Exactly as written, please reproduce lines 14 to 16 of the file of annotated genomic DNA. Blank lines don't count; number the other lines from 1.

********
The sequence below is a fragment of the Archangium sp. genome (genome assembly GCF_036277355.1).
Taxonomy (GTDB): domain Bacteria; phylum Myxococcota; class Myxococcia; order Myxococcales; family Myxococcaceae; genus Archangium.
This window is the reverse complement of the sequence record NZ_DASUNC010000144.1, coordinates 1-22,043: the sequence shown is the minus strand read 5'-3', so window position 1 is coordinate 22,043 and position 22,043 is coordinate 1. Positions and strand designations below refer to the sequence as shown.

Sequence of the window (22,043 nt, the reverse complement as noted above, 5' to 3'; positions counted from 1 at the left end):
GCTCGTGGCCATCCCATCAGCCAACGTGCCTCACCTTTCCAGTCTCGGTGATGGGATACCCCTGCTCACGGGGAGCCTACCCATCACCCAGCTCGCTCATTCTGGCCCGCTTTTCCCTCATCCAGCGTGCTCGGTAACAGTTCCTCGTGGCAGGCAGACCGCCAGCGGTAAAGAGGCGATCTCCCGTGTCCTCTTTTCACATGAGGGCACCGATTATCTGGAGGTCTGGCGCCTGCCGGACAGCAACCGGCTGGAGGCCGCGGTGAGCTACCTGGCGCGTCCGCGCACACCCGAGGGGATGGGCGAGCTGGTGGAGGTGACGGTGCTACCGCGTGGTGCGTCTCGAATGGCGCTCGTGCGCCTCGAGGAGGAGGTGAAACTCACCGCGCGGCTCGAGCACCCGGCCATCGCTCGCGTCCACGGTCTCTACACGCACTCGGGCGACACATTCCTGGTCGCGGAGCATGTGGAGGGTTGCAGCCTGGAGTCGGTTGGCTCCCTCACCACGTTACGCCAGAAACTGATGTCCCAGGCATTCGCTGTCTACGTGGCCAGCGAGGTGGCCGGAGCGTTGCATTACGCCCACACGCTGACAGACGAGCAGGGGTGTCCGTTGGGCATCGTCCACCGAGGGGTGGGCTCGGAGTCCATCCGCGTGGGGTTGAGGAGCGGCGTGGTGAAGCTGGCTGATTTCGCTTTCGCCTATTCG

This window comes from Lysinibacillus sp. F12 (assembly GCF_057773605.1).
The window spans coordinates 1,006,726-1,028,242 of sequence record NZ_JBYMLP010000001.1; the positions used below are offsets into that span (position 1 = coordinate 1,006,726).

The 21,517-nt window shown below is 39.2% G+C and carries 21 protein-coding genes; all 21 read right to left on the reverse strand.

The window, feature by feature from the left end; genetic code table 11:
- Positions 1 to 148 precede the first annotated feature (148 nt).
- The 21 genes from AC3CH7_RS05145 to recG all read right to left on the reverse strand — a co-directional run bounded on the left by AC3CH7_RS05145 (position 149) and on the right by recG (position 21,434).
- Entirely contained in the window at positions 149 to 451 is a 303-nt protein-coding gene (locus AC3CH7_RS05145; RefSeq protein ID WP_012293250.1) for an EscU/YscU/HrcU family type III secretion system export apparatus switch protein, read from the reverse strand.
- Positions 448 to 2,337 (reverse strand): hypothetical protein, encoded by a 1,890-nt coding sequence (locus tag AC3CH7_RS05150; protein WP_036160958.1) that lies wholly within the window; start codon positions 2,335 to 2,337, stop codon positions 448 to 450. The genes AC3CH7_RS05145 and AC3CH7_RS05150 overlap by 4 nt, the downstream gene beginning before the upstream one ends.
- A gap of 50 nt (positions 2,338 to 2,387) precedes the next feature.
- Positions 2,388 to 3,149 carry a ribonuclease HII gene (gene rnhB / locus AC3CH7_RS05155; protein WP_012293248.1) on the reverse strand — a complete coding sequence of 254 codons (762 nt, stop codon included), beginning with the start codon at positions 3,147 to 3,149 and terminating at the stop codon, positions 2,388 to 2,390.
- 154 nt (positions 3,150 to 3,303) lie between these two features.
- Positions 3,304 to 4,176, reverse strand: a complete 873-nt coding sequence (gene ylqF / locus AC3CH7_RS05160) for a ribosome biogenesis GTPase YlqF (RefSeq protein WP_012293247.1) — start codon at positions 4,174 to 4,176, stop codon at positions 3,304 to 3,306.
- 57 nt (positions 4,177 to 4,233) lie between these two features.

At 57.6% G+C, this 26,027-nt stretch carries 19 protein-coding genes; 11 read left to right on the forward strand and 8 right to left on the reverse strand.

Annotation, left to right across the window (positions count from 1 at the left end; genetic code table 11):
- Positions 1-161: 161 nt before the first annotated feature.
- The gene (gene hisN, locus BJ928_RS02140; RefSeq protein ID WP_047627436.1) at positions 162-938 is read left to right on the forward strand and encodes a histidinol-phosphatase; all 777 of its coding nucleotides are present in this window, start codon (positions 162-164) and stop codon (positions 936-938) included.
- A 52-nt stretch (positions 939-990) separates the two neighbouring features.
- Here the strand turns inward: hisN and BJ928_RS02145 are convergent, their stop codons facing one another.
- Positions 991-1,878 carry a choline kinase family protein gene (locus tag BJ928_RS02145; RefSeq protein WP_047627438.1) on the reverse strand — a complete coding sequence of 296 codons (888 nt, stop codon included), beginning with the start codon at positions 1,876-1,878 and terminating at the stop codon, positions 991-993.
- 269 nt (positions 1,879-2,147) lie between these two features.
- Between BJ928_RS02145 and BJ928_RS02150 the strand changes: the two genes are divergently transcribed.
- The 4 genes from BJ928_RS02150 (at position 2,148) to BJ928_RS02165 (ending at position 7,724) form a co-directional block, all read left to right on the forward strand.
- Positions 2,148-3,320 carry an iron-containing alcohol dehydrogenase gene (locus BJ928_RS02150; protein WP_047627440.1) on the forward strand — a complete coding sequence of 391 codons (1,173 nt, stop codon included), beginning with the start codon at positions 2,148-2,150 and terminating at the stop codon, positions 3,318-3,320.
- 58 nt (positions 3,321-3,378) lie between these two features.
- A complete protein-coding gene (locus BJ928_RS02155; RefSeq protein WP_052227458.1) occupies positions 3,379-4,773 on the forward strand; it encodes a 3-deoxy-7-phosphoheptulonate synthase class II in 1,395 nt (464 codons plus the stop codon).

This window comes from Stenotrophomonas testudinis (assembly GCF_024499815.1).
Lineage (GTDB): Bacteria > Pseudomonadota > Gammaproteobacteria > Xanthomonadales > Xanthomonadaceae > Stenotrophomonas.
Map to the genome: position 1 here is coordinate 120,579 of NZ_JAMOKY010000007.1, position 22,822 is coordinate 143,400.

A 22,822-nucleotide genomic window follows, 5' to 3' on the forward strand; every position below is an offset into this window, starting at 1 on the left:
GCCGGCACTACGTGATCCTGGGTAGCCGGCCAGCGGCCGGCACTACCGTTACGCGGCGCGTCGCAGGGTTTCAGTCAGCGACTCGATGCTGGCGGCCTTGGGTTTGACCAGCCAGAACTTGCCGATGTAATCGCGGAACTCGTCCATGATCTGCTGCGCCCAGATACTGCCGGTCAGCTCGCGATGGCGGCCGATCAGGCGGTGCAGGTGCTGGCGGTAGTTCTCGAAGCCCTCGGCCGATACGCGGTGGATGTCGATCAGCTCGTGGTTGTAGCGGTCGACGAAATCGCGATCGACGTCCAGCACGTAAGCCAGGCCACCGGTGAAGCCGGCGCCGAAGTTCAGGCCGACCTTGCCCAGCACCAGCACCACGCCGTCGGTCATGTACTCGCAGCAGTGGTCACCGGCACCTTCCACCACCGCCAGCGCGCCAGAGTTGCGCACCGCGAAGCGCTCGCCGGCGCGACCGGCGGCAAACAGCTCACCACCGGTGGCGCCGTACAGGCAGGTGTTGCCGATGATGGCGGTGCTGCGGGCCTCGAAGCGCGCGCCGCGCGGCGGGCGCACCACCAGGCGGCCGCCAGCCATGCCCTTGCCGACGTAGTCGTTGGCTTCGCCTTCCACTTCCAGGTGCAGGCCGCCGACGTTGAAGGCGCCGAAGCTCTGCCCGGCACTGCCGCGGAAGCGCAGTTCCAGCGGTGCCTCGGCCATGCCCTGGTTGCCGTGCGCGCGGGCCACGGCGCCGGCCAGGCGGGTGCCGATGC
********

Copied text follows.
- A gap of 50 nt (positions 2,338 to 2,387) precedes the next feature.
- Positions 2,388 to 3,149 carry a ribonuclease HII gene (gene rnhB / locus AC3CH7_RS05155; protein WP_012293248.1) on the reverse strand — a complete coding sequence of 254 codons (762 nt, stop codon included), beginning with the start codon at positions 3,147 to 3,149 and terminating at the stop codon, positions 2,388 to 2,390.
- 154 nt (positions 3,150 to 3,303) lie between these two features.